The Lord of the Rings: The Two Towers (2002)

by British Film Critic

What makes The Two Towers such a compelling epic is that it takes the formula of the first instalment and flips it on its head, dividing this established group up, with each sub-section going on their own individual adventures, allowing the world to widen and the character work to be a lot more concise. Through this, even though there were specific character threads that I wasn’t particularly engaged in, due to the story’s momentum, you’re never stuck in one place for too long, and you always feel as if everything is moving along at a pace that never really lets you get bored.

With every passing moment, you can genuinely feel the scope continuing to expand – although the glimpse at Middle Earth shown to us in the first instalment was engaging to say the least, The Two Towers aims, and succeeds, at fleshing out the world the series inhabits to a degree very few, if any films have done before, where it feels wholly lived in and tangible, placing the viewer in a prime position for the ultimate conclusion which is to come, by having them engrossed in a world that took so much attention to detail to create, and reaps a considerable level of immersion as a result.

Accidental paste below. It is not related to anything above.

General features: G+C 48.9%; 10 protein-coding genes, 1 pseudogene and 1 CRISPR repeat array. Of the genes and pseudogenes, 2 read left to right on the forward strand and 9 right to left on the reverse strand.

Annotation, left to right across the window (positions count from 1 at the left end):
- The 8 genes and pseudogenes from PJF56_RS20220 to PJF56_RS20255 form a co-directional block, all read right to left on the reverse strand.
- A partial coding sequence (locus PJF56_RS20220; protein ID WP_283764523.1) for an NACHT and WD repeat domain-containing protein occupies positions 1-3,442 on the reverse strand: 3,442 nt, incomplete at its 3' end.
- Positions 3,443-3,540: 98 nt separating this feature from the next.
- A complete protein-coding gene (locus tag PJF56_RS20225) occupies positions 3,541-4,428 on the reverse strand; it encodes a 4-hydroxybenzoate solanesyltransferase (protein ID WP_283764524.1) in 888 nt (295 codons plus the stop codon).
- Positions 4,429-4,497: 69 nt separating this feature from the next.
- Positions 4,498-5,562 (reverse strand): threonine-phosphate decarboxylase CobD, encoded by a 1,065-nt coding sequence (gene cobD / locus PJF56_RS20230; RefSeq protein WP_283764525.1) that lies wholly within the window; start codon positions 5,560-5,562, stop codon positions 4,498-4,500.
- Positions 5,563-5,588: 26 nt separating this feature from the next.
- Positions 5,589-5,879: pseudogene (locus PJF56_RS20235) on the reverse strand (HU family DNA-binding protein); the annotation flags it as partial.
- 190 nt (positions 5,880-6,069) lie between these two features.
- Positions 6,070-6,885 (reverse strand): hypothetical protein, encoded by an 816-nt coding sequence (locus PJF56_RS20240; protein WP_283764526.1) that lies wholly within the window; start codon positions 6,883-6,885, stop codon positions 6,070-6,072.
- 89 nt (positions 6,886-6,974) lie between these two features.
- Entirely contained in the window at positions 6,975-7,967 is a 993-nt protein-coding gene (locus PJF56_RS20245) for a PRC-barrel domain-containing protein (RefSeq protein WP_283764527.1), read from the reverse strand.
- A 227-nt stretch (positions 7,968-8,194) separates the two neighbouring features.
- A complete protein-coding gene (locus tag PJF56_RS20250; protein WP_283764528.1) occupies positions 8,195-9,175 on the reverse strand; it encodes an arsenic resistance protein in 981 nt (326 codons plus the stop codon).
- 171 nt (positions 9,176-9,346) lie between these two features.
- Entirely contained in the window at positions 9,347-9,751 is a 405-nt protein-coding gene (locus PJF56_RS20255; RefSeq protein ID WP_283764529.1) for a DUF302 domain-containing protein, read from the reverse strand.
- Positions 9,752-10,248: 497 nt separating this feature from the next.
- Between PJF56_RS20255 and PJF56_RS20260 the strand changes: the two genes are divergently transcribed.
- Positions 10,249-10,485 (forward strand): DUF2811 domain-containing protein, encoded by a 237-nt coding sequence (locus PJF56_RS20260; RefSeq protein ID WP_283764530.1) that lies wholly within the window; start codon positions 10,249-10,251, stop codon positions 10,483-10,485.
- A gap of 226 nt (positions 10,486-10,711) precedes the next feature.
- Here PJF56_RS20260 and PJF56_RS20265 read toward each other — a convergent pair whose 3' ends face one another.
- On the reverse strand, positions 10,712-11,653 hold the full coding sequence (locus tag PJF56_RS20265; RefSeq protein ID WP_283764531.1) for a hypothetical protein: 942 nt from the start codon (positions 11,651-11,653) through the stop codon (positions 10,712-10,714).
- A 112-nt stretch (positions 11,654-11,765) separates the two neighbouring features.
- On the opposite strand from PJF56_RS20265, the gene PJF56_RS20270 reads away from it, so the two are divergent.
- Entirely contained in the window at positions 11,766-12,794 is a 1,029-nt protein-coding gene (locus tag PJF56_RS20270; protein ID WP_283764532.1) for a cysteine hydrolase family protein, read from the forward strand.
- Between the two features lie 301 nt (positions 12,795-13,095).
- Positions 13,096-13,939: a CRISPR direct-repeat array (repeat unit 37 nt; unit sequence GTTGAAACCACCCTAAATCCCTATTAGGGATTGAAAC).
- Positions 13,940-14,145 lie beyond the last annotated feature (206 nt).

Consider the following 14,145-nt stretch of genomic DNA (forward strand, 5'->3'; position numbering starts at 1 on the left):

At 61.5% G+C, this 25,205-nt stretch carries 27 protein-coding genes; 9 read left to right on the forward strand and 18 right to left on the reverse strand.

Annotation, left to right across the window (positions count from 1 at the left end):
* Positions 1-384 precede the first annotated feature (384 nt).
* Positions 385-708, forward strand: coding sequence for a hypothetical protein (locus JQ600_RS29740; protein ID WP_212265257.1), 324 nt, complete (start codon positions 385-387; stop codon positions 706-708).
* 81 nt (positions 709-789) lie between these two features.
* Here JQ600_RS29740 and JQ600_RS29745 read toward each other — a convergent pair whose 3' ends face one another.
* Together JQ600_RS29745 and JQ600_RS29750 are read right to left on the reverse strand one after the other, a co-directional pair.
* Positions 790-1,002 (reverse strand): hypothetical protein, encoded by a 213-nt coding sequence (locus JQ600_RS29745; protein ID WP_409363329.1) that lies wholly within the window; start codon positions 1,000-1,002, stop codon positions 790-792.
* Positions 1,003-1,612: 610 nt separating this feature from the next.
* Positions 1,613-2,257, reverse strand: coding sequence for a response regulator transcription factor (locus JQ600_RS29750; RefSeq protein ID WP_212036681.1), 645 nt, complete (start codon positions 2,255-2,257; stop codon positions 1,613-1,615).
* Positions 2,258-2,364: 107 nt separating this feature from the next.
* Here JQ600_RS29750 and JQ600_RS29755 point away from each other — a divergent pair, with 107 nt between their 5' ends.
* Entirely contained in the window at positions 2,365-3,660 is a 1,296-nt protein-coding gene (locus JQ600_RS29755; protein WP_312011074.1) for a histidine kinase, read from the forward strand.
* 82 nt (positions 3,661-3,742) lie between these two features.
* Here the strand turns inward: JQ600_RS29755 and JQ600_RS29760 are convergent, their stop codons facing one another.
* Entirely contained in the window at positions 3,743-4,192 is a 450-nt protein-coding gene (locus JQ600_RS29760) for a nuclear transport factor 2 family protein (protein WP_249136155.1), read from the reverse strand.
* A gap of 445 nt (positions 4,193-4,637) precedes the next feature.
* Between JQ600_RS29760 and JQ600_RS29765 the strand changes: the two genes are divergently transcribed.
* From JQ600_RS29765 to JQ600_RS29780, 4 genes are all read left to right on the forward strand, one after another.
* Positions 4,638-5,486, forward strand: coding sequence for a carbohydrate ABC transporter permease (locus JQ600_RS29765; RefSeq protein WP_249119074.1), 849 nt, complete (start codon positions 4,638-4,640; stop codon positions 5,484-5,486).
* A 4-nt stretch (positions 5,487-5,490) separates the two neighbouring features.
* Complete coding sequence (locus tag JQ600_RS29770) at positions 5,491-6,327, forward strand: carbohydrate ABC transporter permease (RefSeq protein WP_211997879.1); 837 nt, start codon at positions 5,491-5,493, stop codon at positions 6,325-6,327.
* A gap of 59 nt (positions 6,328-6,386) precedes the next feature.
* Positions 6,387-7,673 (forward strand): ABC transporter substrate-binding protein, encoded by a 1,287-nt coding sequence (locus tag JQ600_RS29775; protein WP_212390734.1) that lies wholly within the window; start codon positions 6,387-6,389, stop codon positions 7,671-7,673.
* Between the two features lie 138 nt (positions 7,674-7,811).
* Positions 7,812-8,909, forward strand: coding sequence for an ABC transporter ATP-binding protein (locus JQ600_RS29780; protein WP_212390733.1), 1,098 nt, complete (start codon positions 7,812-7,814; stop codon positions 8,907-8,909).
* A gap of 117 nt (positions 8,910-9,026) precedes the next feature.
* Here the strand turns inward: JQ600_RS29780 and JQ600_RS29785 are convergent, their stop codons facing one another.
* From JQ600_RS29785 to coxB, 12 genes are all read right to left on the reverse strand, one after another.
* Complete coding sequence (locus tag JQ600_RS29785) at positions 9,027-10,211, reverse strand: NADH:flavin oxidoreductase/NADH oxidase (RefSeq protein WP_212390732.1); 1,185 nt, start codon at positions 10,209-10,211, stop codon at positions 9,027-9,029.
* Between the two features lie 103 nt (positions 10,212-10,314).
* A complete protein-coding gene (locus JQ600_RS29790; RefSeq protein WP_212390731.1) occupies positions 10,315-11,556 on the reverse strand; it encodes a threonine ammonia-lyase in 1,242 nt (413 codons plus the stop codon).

The film’s third act is honestly perfection in my eyes: I needn’t mention the gravitas, scale, and captivating nature of the Battle Of Helm’s Deep, which is hands down one of the greatest battle sequences ever committed to film. Each of our separate group of characters’ journeys seems to converge as the film draws to a close, with the earnest exchanges between Samwise and Frodo being just as compelling as the Ents’ revenge being just as compelling as the riveting conclusion to the Battle Of Helm’s Deep, not only bringing an immense level of satisfaction, but setting up the series finale in such an indirect yet successful way, relying on our investment in the characters and our own predictions for the future, to carry us along.

I’ve seen many call this one of, if not the best movie sequel of all time, and after rewatching it, I’m honestly not in a position to deny that.